The Sarai are closely connected with the Basra tribe, according to some traditions, both tribes have a common ancestor. However, most Sarai claim to be clan or at least by origin Bhatti Rajput. In each of the origin story, there ancestor is called Sarai. In Hafizabad, Sarai is said to have come originally from Jaisalmer, and was a Bhatti Rajput chieftain.  According to the 19th Century orientalist, James Tod makes Sahrai is the title of a clan of Panwar Rijputs who founded a, dynasty at Aror in Sindh on the eastern bank of the Indus and ” gave their name Sehl or Sehr as a titular appellation to the country and its prince, and its inhabitants the Sehrais.” However, almost all Sarai traditions make their ancestor a Bhatti, and not Panwar. Although in the Gujranwala Bar, the uplands located between Ravi and Chenab, the Sarai are now quite distinct from the Bhattis. In Gurdaspur, in census of 1881, many Sarai returned as their tribe Sindhu, Sarai simply being a clan of the Sandhus. However, in other parts of Punjab, the Sarai are quite distinct from the Sandhus. According to the British ethnologist Rose. The Sarai may however be an offshoot of the Sandhu and they certainly do not intermarry with that tribe. But it in the Rechna, where majority of the tribe are found, there close connection is with Basra and not the Sandhu.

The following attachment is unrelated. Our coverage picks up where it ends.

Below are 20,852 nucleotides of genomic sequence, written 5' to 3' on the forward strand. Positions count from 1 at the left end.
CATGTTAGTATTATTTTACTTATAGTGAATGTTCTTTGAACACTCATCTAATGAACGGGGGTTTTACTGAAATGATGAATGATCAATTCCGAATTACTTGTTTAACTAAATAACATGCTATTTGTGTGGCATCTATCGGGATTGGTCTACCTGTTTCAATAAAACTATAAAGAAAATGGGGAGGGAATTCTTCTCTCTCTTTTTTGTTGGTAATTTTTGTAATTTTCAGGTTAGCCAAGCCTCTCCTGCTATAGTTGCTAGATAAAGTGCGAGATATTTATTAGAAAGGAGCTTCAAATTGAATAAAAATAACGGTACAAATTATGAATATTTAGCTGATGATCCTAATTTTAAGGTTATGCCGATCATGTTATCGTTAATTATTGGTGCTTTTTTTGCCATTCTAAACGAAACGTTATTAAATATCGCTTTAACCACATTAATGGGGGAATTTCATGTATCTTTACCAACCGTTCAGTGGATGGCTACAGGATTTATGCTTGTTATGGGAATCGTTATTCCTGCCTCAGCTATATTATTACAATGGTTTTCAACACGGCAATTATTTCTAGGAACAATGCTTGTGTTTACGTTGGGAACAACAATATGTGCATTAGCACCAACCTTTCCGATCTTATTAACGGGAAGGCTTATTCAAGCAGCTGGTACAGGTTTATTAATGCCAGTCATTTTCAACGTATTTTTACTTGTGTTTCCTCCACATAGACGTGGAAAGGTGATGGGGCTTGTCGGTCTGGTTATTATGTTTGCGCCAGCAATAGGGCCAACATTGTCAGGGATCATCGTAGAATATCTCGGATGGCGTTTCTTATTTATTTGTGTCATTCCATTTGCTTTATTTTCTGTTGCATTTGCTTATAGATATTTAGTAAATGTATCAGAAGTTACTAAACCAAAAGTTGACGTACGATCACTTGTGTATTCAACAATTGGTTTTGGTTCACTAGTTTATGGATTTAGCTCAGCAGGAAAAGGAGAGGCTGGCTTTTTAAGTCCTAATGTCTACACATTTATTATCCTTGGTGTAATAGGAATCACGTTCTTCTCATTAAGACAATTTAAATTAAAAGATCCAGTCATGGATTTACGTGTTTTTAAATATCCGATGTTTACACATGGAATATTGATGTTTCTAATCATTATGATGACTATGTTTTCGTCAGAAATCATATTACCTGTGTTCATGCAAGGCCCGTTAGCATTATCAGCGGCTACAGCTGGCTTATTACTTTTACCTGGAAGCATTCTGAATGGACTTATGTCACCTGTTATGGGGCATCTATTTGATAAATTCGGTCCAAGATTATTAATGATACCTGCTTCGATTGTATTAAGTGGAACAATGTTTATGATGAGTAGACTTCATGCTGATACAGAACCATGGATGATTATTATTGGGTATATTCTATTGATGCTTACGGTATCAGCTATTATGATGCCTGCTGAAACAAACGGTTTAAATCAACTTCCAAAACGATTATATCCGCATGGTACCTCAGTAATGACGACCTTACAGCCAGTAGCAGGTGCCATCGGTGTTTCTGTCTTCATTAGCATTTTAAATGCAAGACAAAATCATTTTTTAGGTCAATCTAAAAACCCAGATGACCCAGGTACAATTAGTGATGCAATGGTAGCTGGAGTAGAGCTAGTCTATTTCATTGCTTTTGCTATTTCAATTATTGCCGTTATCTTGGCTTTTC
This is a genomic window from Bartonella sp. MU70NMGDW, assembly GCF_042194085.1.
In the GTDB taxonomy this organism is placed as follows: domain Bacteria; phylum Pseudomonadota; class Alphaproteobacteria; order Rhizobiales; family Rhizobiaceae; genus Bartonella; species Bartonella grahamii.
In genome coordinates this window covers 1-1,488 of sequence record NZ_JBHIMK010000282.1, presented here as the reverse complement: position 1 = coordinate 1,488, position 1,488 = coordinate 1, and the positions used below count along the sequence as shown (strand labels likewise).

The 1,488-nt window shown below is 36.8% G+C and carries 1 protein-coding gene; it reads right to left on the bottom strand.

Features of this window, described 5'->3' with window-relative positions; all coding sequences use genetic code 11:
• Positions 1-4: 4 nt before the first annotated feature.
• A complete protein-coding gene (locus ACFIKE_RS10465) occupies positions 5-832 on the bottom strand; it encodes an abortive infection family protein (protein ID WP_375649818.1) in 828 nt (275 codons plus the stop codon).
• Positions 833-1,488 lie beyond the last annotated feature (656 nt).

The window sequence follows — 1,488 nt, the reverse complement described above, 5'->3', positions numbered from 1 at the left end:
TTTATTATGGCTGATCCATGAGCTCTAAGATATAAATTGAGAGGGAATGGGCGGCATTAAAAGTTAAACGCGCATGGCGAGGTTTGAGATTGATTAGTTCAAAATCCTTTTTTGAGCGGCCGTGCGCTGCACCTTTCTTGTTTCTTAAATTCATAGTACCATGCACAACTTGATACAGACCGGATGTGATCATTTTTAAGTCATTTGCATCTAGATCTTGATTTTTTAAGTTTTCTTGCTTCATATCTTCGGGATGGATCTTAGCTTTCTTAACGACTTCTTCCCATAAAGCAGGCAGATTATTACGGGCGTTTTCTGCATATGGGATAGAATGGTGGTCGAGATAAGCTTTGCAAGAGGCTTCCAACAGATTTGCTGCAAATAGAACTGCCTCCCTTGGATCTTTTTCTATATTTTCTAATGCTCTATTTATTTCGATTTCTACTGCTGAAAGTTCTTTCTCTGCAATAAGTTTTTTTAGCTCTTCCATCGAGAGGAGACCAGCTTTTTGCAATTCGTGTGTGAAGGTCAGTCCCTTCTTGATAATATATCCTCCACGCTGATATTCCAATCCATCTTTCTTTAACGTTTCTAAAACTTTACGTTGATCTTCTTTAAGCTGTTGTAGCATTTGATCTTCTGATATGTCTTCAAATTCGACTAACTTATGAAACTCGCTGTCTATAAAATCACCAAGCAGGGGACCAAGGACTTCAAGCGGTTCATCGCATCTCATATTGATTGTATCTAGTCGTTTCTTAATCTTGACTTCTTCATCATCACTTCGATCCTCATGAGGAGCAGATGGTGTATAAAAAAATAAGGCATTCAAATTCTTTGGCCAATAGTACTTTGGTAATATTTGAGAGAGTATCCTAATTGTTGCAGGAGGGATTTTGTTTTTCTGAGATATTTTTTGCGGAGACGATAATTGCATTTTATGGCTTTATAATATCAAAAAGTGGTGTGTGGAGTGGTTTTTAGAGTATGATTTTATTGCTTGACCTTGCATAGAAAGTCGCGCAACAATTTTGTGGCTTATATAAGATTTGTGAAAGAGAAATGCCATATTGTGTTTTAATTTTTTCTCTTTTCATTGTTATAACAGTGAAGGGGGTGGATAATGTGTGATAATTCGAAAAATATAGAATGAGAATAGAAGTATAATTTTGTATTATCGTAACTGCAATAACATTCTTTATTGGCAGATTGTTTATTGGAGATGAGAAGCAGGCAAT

Distribution of Sarai Jats According to the 1901 Census

District / State Hindu Sikh Muslim Total
Amritsar 136 2,610 171 2,917
Ludhiana 636 2,014 39 2,689
Sialkot 642 306 1,358 2,306
Gurdaspur 1,047 987 226 2,260
Gujranwala 581 451 1,166 2,198
Patiala State 1,273 218 258 1,749
Faridkot State   1,577 33 1,610
Jalandhar 961 327 173 1,461
Nabha State 379 1,062   1,441
Hisar 77 1,300 17 1,394
Lahore 31 452 602 1,085
Chenab Colony 55 375 417 847
Gujrat 119   661 780
Ambala 338 164 17 519
Montgomery   75 367 442
Rohtak 421   10 431
Hoshiarpur 189 56 34 279
Mianwali     150 150
Malerkotla State 105     105
Other Districts/ States       339
Total

 

7,096 12,160 5,746 25,002

 

 

At the beginning of the 20th Century, the Sarai were found in two clusters. Those of Rechna Doab, had spread across the Ravi into Lahore, Amritsar, Montgomery and Faridkot State, and across the Chenab into Gujrat,  together these Sarai accounted over half the population, and had a slight Sikh majority. A second cluster of Sarai were found along the Sutlej, and across in the Malwa, which included the largely Sikh Sarai of the Hisar, made remining half the tribe. These Sarais all have traditions of migration from Rechna Doaba. Sarai were one of the earlier Jat clans to start converting to Sikhism, and the majority were Sikh at the start of the 20th Century. But in the Rechna Doaba, the Sarai were evenly divided between Muslims and Sikh.  On the Hindu Sarai, other then those of Rohtak, the rest of the Sarai were Sultani, followers of the Sufi saint Sakhi Sarwar. Most of these were in the process of converting to Sikhism. My post on the Bharai caste give somes background on the Sultani sect. The Sultani sect is practically dead now.